How do you explain such a thing? To tell others of this is to expose yourself to certain ridicule. And yet it is true. Crazy as it sounds…true.
Since moving away from the house with that wonderful maple by the gate, I've been searching for another tree to take its place. We're talking a couple of decades. If I had the time, I'd try to plant and grow one here beside the river—except logic and the actuarial tables says that's not an option. So the best I can do is take to the woods and explore, amble along various forest trails each October and hope.
And sometimes I do come close to finding another yellow-gold tree that shines all the way into my heart. A maple that uplifts me whenever I stand beneath its October-clad branches. Trees along the trail where I made the photos for this post seemed promising. So did several other individual maples I admired and photographed recently. Close, but not quite imbued with that ability to transform me with their light.
Yet I'm not discouraged in my search. Some day I'll find my elusive maple. For I know with a faith founded on fact that such trees do indeed exist. I sincerely believe that somewhere out there, there's a yellow-gold maple, waiting…just for me.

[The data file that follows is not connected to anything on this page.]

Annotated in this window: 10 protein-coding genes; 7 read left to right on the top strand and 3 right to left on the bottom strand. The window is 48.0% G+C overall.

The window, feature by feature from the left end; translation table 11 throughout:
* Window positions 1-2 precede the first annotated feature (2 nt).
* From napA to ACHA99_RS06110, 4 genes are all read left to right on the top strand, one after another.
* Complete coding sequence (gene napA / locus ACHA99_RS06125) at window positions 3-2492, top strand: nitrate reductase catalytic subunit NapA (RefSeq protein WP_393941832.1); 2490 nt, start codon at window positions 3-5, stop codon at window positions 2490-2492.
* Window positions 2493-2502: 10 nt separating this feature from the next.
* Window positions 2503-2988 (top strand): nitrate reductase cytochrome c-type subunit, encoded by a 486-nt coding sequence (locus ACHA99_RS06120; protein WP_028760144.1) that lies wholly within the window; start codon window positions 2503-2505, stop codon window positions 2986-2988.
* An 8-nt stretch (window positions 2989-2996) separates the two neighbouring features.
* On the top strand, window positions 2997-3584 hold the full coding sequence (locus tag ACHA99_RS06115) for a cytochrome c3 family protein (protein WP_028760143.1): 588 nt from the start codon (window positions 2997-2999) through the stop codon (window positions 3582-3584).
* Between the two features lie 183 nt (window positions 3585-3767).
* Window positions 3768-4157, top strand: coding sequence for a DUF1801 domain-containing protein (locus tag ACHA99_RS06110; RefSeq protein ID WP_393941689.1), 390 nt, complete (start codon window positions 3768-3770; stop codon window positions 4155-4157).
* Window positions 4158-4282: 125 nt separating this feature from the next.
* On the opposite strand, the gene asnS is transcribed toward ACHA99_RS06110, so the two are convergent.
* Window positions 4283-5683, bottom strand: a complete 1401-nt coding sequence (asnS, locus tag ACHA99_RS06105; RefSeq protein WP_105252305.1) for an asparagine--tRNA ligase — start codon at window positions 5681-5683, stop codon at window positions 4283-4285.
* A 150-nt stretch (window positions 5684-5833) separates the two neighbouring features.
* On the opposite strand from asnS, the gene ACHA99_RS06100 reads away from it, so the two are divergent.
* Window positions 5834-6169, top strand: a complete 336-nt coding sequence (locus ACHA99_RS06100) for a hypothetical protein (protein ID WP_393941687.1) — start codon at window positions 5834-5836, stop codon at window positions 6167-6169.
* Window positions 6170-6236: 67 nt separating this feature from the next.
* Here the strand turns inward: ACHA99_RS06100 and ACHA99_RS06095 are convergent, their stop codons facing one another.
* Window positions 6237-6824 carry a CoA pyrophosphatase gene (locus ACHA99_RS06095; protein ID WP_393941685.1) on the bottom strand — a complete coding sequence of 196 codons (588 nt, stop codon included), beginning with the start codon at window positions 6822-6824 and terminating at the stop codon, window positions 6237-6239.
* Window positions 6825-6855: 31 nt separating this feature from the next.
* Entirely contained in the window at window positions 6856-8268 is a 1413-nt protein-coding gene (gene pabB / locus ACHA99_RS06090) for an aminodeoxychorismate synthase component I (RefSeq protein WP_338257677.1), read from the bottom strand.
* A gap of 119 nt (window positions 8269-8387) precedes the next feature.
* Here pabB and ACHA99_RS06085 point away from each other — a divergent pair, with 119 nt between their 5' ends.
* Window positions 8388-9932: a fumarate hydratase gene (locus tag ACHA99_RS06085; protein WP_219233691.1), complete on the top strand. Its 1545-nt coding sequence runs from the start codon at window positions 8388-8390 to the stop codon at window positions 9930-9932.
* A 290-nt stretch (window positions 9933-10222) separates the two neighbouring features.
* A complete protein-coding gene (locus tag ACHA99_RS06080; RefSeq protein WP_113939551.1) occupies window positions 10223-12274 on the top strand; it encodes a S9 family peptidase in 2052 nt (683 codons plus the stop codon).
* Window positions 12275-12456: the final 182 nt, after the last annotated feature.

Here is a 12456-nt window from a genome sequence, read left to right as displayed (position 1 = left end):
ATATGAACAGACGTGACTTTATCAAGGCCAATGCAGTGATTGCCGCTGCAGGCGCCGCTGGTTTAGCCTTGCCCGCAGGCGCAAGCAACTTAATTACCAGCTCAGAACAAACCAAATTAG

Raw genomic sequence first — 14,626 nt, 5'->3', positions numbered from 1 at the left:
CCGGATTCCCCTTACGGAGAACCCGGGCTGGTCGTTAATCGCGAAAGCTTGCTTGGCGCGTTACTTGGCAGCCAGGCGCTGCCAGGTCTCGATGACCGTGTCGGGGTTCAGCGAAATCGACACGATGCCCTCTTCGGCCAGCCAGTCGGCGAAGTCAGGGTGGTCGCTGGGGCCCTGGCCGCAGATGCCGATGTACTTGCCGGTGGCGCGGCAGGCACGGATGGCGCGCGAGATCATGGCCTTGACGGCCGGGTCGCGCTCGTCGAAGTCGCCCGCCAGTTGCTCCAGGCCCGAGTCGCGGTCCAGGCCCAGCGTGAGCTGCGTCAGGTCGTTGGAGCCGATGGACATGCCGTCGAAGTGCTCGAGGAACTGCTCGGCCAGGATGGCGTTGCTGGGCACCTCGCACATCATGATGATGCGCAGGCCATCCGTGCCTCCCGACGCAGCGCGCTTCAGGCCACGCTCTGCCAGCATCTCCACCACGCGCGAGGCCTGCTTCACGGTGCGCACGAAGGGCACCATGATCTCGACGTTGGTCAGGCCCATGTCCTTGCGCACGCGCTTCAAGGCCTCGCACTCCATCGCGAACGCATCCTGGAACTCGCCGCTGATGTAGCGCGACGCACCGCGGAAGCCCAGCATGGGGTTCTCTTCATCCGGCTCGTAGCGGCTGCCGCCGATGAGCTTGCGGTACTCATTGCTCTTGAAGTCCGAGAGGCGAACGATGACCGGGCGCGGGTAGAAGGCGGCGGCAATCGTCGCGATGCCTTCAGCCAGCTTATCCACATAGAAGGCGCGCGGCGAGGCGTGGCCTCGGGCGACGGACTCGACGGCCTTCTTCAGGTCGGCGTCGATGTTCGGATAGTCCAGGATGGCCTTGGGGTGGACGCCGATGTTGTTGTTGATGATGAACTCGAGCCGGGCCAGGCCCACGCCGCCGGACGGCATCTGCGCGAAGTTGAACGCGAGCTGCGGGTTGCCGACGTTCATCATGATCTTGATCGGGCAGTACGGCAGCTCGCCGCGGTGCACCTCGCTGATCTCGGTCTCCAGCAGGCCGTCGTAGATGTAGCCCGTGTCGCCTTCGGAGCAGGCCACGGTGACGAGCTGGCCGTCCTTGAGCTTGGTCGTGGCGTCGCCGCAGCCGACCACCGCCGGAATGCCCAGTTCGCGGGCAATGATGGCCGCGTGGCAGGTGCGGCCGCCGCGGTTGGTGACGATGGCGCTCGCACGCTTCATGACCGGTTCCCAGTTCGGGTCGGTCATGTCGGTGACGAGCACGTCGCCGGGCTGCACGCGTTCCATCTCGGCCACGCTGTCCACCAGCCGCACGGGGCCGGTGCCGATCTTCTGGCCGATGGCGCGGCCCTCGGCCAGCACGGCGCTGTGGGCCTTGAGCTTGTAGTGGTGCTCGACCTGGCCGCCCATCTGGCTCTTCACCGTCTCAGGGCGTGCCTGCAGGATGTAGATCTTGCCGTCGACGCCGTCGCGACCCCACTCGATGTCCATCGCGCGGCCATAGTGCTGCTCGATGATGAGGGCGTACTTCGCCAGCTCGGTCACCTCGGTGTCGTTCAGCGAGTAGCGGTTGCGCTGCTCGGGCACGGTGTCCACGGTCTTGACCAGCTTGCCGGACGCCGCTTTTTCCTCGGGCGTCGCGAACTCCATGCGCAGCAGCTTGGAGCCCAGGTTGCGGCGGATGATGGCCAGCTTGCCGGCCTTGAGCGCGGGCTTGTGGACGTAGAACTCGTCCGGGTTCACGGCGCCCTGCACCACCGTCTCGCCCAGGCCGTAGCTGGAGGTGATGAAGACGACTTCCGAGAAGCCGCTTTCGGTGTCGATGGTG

32 comments:

Bonnie, Original Art Studio said...

. . . waiting to bless you with its golden glow . . . again.

Exquisite post Scribe. I've trembled under a tree or two just like that - trembled in sheer reverence.

Rowan said...

It doesn't sound in the least crazy or ridiculous to me - and even though you are looking for another golden maple the original one is still with you and, if you close your eyes, you can see it and experience it still, so strongly is it etched into your psyche. This is obvious from the wonderful picture in words that you have written. Sometimes we are granted only one wonderful experience like this.

Scott said...

One day, two decades ago, I walked down an old woods path in my natural area. The path had been planted in the 1950s with alternating sugar maples and Easter red-cedars. The maples grew much more quickly than the cedars, which are now just barely hanging on in the murk beneath the maples. On that one morning, the light was just perfect and, like you, I imagined a pathway to heaven along that allee of yellow-gold maples. Every October since that day, I've walked that allee, waiting for the pathway to open again, but so far without luck.

Bernie said...

You have made me lonesome for my childhood home as we too had a huge Maple tree on our front lawn and I loved it and we played in the fallen leaves each Fall and enjoyed the new buds each Spring.